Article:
A Syrian woman accused by the Islamic State group of committing adultery was handed the brutal sentence of being stoned to death, but survived the ordeal and walked away, a monitoring group reported.
The Syrian Observatory for Human Rights said Friday that the Islamic State group had sentenced the woman to be "stoned for adultery" in its de facto capital city of Raqqa.
Quoting a statement from the Observatory, Agence France-Presse reported that they "stoned her until they thought she had died," but as the executioners were finishing their grim task, they saw the woman stand up and try to run away.
"An IS militant was about to open fire at her when an Islamist jurist intervened and stopped him saying it was God's will that she did not die," the Observatory said.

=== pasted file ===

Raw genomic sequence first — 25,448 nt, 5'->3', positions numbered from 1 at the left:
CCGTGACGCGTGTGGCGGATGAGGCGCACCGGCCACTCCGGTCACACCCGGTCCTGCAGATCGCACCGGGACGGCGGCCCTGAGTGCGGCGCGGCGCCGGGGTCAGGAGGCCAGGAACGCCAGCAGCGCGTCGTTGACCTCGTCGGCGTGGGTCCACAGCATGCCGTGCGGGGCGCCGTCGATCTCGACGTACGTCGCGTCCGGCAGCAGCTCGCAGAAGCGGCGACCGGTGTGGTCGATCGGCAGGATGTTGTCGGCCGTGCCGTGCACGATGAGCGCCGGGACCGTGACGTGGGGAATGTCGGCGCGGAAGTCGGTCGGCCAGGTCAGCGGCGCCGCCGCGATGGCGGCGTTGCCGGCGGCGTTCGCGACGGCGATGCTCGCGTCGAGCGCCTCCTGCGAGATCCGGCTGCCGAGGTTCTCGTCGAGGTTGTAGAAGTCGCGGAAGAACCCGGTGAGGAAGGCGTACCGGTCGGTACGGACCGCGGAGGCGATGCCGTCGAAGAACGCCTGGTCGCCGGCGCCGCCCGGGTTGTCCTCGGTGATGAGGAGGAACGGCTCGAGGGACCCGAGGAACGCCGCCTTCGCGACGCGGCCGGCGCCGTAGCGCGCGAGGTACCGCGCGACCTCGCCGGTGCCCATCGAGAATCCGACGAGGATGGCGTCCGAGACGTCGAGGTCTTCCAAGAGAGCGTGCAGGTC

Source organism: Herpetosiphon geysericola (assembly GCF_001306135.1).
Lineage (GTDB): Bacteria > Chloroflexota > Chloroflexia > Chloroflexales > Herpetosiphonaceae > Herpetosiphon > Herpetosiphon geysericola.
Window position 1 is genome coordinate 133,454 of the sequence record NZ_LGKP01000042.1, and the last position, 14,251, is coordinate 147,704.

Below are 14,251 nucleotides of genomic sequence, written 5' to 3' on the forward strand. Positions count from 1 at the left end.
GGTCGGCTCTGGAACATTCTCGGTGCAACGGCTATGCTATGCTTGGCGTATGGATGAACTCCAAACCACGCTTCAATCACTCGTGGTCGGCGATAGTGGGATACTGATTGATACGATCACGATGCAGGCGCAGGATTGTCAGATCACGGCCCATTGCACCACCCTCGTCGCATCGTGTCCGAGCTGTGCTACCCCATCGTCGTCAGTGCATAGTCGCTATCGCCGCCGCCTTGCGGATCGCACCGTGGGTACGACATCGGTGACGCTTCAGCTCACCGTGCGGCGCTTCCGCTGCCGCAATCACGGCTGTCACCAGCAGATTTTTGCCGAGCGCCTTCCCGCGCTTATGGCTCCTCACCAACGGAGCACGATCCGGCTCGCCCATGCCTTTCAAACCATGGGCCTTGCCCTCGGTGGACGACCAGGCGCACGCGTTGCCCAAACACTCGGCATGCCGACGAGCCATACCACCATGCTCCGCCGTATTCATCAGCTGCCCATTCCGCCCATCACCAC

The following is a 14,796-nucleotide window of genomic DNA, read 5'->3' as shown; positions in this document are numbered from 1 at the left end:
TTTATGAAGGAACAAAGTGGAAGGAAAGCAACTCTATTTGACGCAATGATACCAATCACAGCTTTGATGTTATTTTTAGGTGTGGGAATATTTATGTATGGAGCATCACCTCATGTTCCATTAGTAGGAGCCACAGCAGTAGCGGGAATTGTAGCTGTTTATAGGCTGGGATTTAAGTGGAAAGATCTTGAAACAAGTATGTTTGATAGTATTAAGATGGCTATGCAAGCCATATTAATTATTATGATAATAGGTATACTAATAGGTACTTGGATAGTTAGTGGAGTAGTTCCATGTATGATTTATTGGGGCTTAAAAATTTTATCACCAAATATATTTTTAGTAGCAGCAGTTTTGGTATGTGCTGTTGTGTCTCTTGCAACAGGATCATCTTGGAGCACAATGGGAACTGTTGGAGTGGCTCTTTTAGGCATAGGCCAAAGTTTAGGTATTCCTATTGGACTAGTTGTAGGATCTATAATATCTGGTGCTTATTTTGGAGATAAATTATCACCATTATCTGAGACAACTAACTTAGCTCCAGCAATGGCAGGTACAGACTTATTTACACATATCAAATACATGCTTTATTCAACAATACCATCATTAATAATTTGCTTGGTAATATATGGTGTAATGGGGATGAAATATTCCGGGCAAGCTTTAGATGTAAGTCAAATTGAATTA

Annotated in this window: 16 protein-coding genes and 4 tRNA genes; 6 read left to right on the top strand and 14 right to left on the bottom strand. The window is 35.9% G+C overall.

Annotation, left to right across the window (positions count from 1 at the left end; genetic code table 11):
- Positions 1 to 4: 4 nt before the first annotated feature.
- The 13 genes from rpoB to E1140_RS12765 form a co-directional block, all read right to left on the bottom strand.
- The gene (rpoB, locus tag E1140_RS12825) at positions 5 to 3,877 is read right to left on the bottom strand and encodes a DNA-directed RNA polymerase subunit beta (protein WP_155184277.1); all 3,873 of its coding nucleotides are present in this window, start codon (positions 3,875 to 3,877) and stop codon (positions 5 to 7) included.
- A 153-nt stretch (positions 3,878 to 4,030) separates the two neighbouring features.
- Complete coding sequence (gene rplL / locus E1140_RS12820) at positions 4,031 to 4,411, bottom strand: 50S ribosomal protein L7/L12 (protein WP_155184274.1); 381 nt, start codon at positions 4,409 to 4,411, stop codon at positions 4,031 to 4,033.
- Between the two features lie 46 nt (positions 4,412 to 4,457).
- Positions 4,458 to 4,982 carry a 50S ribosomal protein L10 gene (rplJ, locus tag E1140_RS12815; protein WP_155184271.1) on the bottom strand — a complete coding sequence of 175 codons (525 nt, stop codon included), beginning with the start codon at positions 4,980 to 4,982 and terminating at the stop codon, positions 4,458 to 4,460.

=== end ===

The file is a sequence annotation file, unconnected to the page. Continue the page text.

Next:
While the Islamic State judge allowed the woman to go free, he insisted, “Her sentence is done, let her go and repent to her God.”
In the wide territories it has captured in Syria, the Islamic State group has taken on the role of police, accuser, prosecutor, judge and executioner, dispensing with due process or separation of roles as seen in western law enforcement. The methods of execution, such as stoning, crucifixion, and throwing off of rooftops, are are dispensed with no regard for the suffering of the so-called criminals.
The Syrian monitoring group noted that since July at least 15 people have been executed by jihadists in Syria who accused them of adultery or homosexuality.
In October, video was posted online showing a woman accused of adultery pleading for her father’s forgiveness before Islamic State fighters in Hama stoned her to death, with the help of her father.
“We hope that this will serve as a lesson for other women,” a militant told her before she was killed. “You should be satisfied with the ruling decreed by Allah, and submit to Allah.”
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